In October 2013, we announced our Free Forever Revolution and made a commitment to launch 1,000 new databases every day. And we’ve kept that promise every single day since. There are now more than 212,000 databases on Mocavo – more than any other genealogy service – and in fact, more than 80% of what’s available on Mocavo isn’t available anywhere else.This was basically an introduction to a short-term promotion that has now ended. Mocavo.com has three levels of membership. Here is their explanation:
We’ve received a ton of amazing feedback and to thank you for all the support, we want to do a couple special things for the Mocavo community.
Instead of just the 1,000 databases we’ve promised, today we’re launching more than 10,000 new databases online for free.
Mocavo Basic: Browse all of our datasets and search any of them individually as often as you like, free of charge, forever. Create a Mocavo Basic Account Today.The promotion was, in effect, a way to move users from the basic and silver categories to gold users. In doing this, Mocavo.com is no different than all of the other subscription websites. Acquiring paid users is a valid and time tested way to grow the overall company.
Mocavo Silver: Requires a subscription fee. With Mocavo Silver, you will be able to search all of our datasets conveniently from one location. Create a Mocavo Silver Account Today!
Mocavo Gold: Requires a subscription fee. With Mocavo Gold you can search all of our datasets conveniently from one location, receive automated email alerts when we discover new connections to your tree, send us our photos and books for free scanning, backup your family tree, save your research with browsing historyimprove your research skills through live webcasts with our Chief Genealogist, and get over $80 in savingsthrough our partners. Learn more about these features under the "Mocavo Gold Subscription" heading. Create a Mocavo Gold Account Today!
One of the main reasons genealogists are attracted to a website is the content available to advance their research. Each of the really large online genealogy websites reached that level of utility either by acquiring records over a long period of time or purchasing them in large blocks. Ancestry.com, findmypast.com and FamilySearch.org have been acquiring online resources for years. MyHeritage.com jumped from being a family tree website into the arena of offering online data by purchasing WorldVitalRecords.com and since that acquisition has expanded its record holdings dramatically from other sources. In a tabulation by GenealogyInTime Magazine, eight of the ten most popular genealogy websites are essentially records sites. Even the ones classified by GenealogyInTime as family tree, newspapers or cemetery sites are essentially providing source records to their users. Presently, Mocavo.com is classified as a "search engine." The real question is whether or not resource acquisition alone, without a huge user base of family tree contributors or a long history of acquiring records or even the purchase of an established record website, can push Mocavo.com into the echelon of the top genealogy service providers.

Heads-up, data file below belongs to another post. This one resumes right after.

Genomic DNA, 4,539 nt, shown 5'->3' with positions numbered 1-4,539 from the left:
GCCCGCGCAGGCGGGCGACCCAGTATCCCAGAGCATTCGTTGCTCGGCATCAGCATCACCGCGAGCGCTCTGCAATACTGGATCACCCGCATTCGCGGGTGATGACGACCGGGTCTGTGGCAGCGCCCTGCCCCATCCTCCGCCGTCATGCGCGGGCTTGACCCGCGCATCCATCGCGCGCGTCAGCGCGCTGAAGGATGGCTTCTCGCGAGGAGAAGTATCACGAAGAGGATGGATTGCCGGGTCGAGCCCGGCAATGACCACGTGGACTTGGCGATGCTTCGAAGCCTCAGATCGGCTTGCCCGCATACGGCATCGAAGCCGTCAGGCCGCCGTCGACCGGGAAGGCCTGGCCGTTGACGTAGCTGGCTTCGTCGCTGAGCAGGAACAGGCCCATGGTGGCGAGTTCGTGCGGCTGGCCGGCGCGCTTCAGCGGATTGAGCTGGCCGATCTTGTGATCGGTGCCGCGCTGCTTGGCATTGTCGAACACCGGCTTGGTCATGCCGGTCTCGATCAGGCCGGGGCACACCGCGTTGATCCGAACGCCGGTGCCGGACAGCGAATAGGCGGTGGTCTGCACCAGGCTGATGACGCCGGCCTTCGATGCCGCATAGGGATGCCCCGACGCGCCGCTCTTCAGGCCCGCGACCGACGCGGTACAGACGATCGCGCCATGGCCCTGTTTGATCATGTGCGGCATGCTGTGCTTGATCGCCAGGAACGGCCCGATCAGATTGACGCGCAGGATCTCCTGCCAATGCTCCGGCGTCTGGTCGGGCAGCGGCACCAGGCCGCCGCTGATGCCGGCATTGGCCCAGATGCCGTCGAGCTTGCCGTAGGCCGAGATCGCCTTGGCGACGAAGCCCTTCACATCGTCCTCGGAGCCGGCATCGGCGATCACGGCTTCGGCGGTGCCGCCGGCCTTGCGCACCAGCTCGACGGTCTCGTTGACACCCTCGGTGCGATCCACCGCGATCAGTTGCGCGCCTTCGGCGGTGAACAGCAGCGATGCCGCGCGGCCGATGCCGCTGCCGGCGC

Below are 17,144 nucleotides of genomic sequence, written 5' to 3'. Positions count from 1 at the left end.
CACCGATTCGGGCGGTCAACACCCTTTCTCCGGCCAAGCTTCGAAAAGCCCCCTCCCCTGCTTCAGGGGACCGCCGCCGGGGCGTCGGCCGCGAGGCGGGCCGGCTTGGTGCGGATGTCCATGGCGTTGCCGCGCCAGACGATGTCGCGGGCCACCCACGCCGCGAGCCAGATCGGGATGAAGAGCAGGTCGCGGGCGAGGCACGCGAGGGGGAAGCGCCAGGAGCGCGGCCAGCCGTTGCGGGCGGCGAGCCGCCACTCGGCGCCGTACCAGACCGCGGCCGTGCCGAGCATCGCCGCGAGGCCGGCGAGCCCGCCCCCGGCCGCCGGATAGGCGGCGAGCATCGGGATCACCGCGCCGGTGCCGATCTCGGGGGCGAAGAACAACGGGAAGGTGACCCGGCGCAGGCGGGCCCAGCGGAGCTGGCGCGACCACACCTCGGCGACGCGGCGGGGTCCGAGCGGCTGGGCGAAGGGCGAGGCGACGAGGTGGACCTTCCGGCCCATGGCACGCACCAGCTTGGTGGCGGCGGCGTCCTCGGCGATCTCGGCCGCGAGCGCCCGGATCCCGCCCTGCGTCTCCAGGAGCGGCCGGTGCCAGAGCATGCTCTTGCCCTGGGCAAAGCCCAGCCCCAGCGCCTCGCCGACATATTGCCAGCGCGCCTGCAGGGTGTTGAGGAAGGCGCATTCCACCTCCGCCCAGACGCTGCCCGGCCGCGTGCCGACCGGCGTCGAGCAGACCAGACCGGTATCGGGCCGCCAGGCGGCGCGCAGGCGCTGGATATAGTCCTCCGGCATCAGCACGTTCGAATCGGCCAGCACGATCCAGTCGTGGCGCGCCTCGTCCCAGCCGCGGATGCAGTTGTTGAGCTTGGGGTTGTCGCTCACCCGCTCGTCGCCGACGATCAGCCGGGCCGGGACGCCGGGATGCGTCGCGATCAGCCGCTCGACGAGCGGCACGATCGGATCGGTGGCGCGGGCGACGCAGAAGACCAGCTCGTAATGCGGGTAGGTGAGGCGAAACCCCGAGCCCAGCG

Another consideration is the multiplicity of websites owned and operated by the larger genealogy companies. Ancestry.com, for example, owns 5 of the top 10 most popular websites (again referring to GenealogyInTime). For example, do we consider Archives.com, another of the top 10 websites and owned by Ancestry.com, to be a separate website or part of Ancestry.com? I tend to look at the companies as a whole especially if they are deriving revenue from the satellite websites.
Using an acquisition of records model to grow a genealogy company seems to be a very valid strategy. But continued growth will depend entirely on whether or not Mocavo.com or any other company trying to increase market share by adding records, can do that with records that are not already on the bigger websites, such as the U.S. Census Records and other similar widely used collections. It certainly looks like Mocavo.com is making a good run at it.
A last note. I have written several posts about the use of the terms, records, individuals, collections, databases etc. Most of these terms are not uniformly defined or used so comparison between websites on that basis are difficult to impossible.